Garlic: this medicinal powerhouse is now being researched for its ability to deal with the antibiotic-resistant superbugs lurking in hospitals ...

Common Names: Garlic

Botanical Name: Allium sativum

Family: Alliaceae

Plant Type: Hardy perennial bulb

Parts Used: Bulbs

Flowering: Early Spring

When this plant is well established, the flowers can make a white sheet under trees and shrubs. Wild garlic is very common around the country in woodlands and hedgerows.

Description: The wild garlic is a low-growing plant, between 20 and 30cm tall with a broad flat leaves, as much as 7cm wide. The broad leaves and a distinct garlicky smell make this plant very easy to identify. It produces a tuft of white flowers at the top of a slender stem. The sparkling flowers are carried in a loose flower-head.

Cultivation: In the northern hemisphere, plant individual garlic cloves 4cm (1 1/2 inches) deep in late autumn. Garlic likes a hot, dry climate and a well-drained, well-fed soil, but sunshine is its prime requirement.

Harvesting: Lift the dry bulbs in late summer when the leaves are dying back. They should keep for a few months if they are stored in a cool, dry place. Hang the bulb to dry fully, or preserve in oil or vinegar.

Culinary Uses: In small amounts, garlic adds zest to every kind of food with the exception of desserts. Garlic not only helps to cleanse the digestive system, but also stimulates the release of digestive juices so your body can break down food more efficiently. Roast cloves whole in their skins to spread on toast. Toss a clove into soups and stews. Crush and use in Italian, French, and Asian dishes.

Garlic Magick

Protection. Healing. Exorcism. Lust. Anti-theft.

Gender: Masculine

Planet: Mars

Element: Fire

Garlic is used in protection, exorcism, and healing.

Hang a garlic braid over your door to repel jealous people.

Place a clove beneath your child's pillow as a protection charm.

Carry garlic as an amulet to ensure that your magical spells will be effective.

Herbal Healing with Garlic

Medicinal Actions: Analgesic, antibacterial, anticoagulant, antifungal, antilithic, antiputrid, antisclerotic, antiseptic, antispasmodic, antiviral, aperitive, calmative, carminative, cholagogue, cicatrizant, decongestant, diaphoretic, digestive, disinfectant, diuretic, expectorant, febrifuge, hypotensor, insecticide, laxative, parasiticide, resolvent, stomachic, stimulant, tonic (heart), tonifying (lymphatic system), vasodilator, vermifuge, warming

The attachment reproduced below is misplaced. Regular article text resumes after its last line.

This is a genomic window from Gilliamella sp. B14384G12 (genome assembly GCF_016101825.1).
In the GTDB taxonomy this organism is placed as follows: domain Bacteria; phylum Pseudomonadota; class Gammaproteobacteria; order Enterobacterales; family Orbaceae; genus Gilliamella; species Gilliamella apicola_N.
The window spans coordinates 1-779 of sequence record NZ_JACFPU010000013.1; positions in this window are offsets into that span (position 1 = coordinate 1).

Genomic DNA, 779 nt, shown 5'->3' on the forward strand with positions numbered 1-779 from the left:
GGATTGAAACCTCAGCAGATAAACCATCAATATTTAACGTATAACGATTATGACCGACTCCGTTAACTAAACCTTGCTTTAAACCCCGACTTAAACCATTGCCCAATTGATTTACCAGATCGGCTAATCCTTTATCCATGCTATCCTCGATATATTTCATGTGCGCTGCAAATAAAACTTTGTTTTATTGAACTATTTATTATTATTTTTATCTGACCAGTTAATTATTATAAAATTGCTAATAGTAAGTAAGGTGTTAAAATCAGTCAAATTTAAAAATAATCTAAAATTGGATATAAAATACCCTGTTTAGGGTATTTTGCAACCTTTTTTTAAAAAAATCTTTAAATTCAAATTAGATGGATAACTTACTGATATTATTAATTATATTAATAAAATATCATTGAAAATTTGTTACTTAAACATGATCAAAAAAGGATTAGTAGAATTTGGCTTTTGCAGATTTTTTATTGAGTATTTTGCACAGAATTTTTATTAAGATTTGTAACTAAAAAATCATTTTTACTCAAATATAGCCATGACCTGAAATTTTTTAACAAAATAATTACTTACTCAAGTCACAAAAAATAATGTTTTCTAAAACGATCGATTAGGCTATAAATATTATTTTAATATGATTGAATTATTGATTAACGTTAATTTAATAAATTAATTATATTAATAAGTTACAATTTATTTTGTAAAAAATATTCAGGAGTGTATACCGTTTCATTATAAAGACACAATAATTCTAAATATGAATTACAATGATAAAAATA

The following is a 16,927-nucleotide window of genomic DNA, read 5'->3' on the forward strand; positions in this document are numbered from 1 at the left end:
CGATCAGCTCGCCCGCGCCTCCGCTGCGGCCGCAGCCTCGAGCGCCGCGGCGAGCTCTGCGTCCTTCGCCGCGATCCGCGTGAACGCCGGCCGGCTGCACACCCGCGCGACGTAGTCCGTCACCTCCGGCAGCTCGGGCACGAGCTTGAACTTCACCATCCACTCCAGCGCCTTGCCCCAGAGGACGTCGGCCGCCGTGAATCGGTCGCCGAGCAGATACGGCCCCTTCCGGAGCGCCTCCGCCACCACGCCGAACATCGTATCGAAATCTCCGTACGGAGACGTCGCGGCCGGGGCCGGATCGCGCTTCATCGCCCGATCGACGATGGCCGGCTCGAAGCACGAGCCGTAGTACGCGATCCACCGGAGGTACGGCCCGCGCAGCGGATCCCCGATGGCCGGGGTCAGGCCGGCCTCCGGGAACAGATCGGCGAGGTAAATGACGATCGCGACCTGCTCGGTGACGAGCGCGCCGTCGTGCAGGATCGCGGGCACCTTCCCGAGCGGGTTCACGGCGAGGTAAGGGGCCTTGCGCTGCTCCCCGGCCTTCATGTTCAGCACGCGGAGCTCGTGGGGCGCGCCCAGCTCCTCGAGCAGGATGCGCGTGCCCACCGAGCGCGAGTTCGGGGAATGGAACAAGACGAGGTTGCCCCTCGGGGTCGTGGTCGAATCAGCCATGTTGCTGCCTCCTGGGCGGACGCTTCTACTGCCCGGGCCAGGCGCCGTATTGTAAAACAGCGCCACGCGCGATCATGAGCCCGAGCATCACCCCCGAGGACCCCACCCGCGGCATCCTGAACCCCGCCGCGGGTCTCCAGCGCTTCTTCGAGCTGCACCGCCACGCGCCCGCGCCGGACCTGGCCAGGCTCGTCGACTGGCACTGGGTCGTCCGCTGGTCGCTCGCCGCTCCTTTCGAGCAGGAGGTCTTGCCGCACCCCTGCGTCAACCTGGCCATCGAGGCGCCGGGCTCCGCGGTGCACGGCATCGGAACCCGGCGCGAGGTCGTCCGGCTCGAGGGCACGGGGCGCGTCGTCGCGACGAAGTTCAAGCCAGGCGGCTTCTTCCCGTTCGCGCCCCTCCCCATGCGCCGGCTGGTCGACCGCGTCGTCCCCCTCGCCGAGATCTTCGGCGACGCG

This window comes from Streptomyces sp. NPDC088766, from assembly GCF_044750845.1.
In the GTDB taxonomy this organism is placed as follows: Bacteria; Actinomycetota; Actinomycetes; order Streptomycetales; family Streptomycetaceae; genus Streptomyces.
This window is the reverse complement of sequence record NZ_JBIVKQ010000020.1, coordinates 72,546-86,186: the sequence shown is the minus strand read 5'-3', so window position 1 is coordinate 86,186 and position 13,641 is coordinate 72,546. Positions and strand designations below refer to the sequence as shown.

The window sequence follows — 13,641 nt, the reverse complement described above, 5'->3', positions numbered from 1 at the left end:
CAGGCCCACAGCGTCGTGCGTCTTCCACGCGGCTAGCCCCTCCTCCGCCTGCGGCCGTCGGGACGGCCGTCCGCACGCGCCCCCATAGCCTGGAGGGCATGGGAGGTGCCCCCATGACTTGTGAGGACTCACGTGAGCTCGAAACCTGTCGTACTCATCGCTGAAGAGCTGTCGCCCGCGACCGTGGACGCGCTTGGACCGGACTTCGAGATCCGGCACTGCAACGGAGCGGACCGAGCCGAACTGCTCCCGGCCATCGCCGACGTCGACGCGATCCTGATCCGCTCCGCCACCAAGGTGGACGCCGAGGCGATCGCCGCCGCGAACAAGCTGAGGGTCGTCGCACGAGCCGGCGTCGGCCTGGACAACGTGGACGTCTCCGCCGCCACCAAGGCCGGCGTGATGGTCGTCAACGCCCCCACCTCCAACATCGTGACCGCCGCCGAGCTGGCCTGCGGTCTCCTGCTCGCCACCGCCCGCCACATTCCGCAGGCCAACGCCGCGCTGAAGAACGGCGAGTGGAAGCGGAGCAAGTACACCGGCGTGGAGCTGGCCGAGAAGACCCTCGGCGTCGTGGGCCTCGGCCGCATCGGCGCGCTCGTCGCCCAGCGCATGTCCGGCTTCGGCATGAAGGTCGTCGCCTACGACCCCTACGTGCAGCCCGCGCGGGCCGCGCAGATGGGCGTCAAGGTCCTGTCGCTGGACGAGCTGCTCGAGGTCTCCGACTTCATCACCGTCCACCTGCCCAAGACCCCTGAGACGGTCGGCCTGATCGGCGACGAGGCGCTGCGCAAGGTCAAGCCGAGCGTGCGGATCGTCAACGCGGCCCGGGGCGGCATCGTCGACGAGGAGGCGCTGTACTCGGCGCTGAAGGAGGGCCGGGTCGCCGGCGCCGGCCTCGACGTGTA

Medicinal Uses: Scientists are finding many of the old folk tales about garlic's healing powers to be true. The active ingredient in garlic, allicin, which is produced when the bulb is crushed, has an antibacterial action similar to that of penicillin, and is in fact more effective than penicillin in treating typhus. It is also effective against staph and strep germs, yeast infections, influenza, cholera, and dysentery. Garlic helps to lower blood cholesterol levels and blood pressure, and inhibits blood clotting and clogging of the arteries. It even seems to have some effectiveness in treating stomach cancer. It can be used externally to treat ringworm and threadworm.

Caution: Direct application of garlic and garlic pastes may cause blistering with people with sensitive skin.


Body Care with Garlic

  • To halt a cold or the flu, on the night of the first signs of illness, sleep with a garlic bandage wrapped around each foot.
  • To help lower cholesterol levels or blood pressure, take 1 size 00 capsule filled with garlic powder or 1 teaspoon garlic tincture in a little water twice daily, as necessary.

Garlic Bandage: Crush a clove of garlic and place in the centre of a length of bandage. Secure the bandage around your foot so the garlic is held in place against the skin on your sole. Repeat for the other foot.

Tincture: 200g (7 oz) peeled garlic cloves in 1 litre (4 cups) vodka-water mix.

Source: The Essential Herbs Handbook by Lesley Bremness is free to access and use.
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Steep the recommended quantity of leaves or flowers of the herb in one cup of just-boiled water for 10 minutes (this makes one dose). Strain before drinking, or leave the herbs as sprigs and simply remove them. Always cover infusions if you intend to store them, and use them within 24 hours. Drink hot or cold.


Place the relevant quantity of herbs in 800ml cold water (makes three doses) in a pan. Boil, then simmer for 1 hour to reduce the liquid by a third. Strain through a fine sieve into a jug and store, in a cool place, for up to 24 hours. Drink hot or cold.


Tinctures can be used to prepare roots or leaves. They include alcohol and water to extract the properties from the herbs which would not be available if a water preparation alone was used. It is possible to replace the alcohol with glycerol or vinegar.

A tincture will last for up to two years, which makes it a very convenient method if you intend long-term use of the herbs.

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